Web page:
13. “Right on time” – Epilogue

Writing “a concluding section that rounds out the design of a literary work” (to quote from an online dictionary) is always a daunting task, dear reader. (Even if one has many years of first-hand experience as an academic, I would argue.)

“Wait – aren’t you going to ask the reader whether they skipped to this part?”

“No,” I said to “Dr. Barb”.

“But that worked well in Perfect Timing, especially the ‘I forgive you if you did’ part,” she noted. So, why not repeat it?

“Because it would feel like borrowing from my past self, not unlike a certain George Frideric Handel.” (This German-born British composer had successfully upcycled his own music, including the catchy Hallelujah chorus in his most famous work, Messiah.)

It’s not just any calendar

“Well, at least you would not be plagiarizing,” stated “Dr. Barb” and smiled.

My top-hatted guide, on the other hand, was more interested in the beautiful cat calendar that hung across from my condo’s front door.

“I would like to point out that today is July 12,” he said with his deep bass voice.

“And don’t forget how important July 13 has been in your life,” he added, adjusting his black, shiny top hat.

My main guide was arguably referring to the 45th anniversary of my father’s death in 1977 and the 36th anniversary of my emigration to Canada, respectively.

“Is there a connection between those particular dates and this Epilogue?” I turned to the writing guide who had been summoned in mid-May 2022 for assistance.

By the way, “Dr. Barb” had asked him once whether he had already been around for Perfect Timing. “No, I had nothing to do with that one,” he replied. “In fact, I don’t ever work with the same author twice.” Fascinating!

“Of course, there is a connection,” the writing guide said. (He sounded remarkably like my youngest nephew when he had figured out that I was, um, “just a bit stupid.”)

“These dates were chosen to serve as a deadline for the first complete draft of this memoir because our past inevitably informs our future,” the writing guide explained. “And the dates also align with the title of this book.”

“Let me guess – these dates were ‘right on time’ just like that karmic episode in February 2021,” said my top-hatted guide, feeling clever.

It had not been lost on me either that the first complete draft of the Preface to this sequel had been penned on February 23, 2022.

It had been on that exact same date a year earlier when I had been given a “special task” by the universe to write down the first part of my cancer story.

“And you were pushing me so hard to get this sequel done by July 13, 2022, because a bunch of two-year anniversaries are coming up, right?” I asked, feeling similarly clever.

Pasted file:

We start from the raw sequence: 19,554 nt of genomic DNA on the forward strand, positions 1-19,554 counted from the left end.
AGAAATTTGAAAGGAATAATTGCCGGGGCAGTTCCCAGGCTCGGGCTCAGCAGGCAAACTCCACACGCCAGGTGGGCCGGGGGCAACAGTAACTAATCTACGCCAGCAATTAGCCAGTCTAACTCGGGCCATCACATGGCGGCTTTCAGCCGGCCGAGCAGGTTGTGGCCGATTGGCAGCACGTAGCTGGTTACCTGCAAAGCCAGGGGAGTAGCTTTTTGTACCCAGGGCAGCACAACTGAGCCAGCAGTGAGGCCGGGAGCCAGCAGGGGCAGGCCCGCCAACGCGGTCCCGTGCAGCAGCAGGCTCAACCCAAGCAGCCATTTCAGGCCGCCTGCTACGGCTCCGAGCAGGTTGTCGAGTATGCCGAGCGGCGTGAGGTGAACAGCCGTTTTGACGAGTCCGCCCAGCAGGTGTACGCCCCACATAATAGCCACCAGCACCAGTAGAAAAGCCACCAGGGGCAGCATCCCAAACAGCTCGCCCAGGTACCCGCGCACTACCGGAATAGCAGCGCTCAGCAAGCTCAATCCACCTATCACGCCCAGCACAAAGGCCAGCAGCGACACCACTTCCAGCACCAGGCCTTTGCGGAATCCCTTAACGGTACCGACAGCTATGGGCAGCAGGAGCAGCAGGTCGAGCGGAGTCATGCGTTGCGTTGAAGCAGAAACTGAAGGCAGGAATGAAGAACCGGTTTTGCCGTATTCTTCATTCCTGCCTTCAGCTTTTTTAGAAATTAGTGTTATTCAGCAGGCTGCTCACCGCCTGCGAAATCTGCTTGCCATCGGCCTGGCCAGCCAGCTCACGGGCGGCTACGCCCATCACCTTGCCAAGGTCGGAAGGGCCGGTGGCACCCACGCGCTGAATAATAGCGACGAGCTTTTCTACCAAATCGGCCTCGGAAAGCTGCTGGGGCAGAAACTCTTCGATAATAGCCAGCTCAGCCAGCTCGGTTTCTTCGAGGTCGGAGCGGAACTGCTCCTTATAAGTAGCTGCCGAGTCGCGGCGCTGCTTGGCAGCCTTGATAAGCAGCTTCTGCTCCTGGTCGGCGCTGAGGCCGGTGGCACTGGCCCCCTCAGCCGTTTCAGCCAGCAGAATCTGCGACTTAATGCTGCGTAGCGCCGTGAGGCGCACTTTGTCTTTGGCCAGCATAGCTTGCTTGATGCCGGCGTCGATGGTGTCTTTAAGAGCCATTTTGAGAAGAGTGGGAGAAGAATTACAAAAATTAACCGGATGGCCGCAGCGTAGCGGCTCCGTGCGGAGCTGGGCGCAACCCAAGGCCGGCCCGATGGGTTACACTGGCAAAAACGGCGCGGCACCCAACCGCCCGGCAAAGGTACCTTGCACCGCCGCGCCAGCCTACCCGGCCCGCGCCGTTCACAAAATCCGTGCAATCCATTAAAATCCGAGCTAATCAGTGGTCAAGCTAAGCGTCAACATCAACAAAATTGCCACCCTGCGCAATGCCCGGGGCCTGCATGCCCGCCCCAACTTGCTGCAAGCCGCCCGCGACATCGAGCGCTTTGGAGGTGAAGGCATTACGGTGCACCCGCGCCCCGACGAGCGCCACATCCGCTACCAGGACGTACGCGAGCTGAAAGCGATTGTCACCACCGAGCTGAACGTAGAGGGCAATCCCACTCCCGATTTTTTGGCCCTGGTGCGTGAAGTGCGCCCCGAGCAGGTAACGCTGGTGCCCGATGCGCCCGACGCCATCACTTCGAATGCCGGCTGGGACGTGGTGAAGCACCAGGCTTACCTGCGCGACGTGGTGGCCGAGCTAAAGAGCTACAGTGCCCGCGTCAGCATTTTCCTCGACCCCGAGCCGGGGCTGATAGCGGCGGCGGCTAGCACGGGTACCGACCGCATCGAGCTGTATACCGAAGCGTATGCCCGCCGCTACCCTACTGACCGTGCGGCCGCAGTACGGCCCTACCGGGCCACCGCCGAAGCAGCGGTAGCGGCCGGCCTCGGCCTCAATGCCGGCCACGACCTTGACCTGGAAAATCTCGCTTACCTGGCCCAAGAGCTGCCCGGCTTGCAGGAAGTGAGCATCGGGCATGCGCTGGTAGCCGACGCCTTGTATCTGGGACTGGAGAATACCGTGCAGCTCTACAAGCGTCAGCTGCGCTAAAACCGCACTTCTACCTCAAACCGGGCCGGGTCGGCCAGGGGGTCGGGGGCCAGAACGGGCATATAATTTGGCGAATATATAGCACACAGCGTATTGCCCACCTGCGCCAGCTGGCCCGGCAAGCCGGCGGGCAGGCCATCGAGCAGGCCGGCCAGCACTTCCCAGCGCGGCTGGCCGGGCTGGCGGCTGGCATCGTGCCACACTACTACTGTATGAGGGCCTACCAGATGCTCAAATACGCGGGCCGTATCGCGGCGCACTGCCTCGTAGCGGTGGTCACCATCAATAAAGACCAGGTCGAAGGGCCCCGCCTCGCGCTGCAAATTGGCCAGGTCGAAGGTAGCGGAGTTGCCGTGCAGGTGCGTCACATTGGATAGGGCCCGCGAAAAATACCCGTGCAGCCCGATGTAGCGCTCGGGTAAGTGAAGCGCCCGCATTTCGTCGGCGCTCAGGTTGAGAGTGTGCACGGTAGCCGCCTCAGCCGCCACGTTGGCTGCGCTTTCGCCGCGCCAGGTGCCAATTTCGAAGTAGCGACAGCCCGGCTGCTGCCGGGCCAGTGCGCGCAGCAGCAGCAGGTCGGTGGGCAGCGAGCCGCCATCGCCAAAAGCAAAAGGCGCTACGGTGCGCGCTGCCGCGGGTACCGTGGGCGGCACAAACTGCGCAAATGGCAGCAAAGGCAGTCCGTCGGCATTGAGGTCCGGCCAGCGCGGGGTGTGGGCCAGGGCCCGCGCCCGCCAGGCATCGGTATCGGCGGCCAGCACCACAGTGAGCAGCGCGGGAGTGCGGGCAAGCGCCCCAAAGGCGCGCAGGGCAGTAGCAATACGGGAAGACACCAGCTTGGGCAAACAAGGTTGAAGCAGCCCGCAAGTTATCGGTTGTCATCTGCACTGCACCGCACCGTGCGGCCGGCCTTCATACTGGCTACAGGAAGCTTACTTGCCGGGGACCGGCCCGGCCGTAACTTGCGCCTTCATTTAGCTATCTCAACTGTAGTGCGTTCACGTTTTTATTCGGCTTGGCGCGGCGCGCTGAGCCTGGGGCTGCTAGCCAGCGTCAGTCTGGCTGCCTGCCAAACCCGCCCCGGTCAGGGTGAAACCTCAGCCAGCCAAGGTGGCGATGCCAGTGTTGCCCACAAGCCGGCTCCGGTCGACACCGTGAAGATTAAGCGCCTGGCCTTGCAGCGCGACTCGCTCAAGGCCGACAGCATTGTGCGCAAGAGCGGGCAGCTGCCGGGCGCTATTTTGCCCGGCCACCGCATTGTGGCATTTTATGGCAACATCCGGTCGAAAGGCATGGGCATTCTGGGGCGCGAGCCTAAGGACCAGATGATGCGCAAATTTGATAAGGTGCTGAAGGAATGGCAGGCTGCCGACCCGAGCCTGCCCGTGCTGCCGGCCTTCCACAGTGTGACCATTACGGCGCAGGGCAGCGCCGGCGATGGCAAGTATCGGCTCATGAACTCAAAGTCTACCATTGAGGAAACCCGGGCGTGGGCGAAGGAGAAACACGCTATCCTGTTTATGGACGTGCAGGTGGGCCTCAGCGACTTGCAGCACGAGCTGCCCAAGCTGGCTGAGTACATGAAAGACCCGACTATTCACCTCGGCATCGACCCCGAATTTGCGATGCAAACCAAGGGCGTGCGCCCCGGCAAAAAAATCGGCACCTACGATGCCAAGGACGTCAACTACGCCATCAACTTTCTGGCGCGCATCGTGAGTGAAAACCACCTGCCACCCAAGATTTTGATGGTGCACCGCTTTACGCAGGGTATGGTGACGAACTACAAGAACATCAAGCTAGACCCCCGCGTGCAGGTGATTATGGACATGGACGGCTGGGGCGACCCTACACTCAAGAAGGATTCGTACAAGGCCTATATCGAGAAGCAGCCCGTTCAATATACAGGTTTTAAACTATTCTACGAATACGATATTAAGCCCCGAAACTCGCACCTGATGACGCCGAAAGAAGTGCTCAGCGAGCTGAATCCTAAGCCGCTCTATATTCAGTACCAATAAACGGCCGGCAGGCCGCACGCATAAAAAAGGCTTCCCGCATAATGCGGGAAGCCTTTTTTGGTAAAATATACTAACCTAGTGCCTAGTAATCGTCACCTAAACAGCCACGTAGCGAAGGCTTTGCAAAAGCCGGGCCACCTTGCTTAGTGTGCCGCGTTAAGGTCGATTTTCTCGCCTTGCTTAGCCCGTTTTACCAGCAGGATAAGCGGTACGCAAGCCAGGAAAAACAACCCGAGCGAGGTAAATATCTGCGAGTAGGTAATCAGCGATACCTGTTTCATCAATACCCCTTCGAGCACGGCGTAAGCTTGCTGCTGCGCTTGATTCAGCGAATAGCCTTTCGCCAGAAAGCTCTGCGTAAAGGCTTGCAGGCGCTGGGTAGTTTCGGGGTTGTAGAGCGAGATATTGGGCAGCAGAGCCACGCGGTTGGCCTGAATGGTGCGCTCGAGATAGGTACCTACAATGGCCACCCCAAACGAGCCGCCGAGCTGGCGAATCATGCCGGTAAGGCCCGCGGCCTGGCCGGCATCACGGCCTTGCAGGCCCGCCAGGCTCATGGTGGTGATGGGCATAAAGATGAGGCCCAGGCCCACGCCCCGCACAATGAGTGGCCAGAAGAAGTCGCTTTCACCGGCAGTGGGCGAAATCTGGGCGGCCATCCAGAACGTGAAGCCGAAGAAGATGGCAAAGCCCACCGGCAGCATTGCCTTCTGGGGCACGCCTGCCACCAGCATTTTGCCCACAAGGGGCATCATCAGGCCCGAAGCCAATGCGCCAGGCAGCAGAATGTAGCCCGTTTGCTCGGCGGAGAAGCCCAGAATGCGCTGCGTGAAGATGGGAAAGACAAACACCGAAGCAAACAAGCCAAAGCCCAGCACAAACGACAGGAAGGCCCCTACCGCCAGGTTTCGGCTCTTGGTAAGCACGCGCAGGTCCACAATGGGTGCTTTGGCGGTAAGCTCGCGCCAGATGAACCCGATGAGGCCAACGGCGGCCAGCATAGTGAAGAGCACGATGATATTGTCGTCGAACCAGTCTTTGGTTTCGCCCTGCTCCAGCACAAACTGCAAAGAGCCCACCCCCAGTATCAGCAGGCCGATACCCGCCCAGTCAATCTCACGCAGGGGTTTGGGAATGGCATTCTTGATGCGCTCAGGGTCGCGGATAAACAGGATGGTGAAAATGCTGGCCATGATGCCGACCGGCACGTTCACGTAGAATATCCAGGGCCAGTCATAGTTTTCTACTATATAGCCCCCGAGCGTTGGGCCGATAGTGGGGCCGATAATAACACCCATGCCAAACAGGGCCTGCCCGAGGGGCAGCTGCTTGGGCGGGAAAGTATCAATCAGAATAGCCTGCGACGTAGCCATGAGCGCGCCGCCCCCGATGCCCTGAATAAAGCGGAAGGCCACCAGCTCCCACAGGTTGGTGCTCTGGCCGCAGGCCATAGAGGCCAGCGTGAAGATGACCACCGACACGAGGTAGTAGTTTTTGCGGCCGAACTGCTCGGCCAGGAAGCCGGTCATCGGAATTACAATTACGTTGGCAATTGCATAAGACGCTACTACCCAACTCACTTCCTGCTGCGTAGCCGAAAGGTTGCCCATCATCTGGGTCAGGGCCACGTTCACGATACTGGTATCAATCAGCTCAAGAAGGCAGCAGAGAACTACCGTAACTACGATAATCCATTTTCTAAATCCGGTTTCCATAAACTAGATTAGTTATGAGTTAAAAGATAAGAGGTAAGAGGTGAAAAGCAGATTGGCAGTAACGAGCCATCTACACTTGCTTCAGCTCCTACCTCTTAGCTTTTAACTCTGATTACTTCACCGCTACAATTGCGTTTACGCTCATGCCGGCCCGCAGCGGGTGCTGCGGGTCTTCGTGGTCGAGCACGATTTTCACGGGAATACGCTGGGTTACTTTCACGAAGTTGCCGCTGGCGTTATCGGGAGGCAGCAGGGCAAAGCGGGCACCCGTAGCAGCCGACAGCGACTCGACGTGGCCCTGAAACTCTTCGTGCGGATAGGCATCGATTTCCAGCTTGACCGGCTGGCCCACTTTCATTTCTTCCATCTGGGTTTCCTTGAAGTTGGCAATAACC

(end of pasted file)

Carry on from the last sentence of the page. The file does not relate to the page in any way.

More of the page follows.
“That is correct,” the writing guide answered. (I had first noticed a lump in my lower left abdomen on July 17 and reported symptoms on July 23, 2020.)

As far as the online publication date of this sequel was concerned, I could rely on the universe for it to appear “right on time.”

I then wondered whether the writing guide had “any brilliant ideas for this Epilogue” because he was clearly “on fire” (to quote “Dr. Barb”.)

“Of course.” I was to use “discarded” chapter subtitles to ponder my healing efforts (“Choose two long ones and two short ones.”)

“He’s hired,” announced “Dr. Barb”.


Write on time

If this play on words in the subtitle just made you laugh or groan (or both), you are not alone. “I spoke too soon,” admitted “Dr. Barb”.

Yet, this chapter subtitle works, in my humble opinion. It draws attention to the overall authorial lens I used to pen this sequel, namely that of hindsight which, indeed, relates to “time.”

To that end, I would like to share four important realizations I made during my recovery and healing from cancer over the course of 15 months; that is, between May 2021 and July 2022.


1.) That was then, and this is now (aka “The roaster was too small”)

The first part of this statement is a tribute to my beloved pastor-friend based in Alberta. She would quote “That was then, and this is now” often to emphasize that change is the only constant in life (was versus is.)

Translation: if I stayed flexible in mind, body, and spirit (then versus now), the universe would help me to grow as a human being.

The second part refers to a hilarious story my “TV couple” friends, specifically the wife, once shared with me.

The title/punchline (“too small”) emphasizes that just because someone else did something a certain way in the past – like always cut off the wings of a huge turkey or the sides of a big ham because the pan wasn’t big enough – did not have to mean that I had to follow in that person’s footsteps for the rest of my life, too.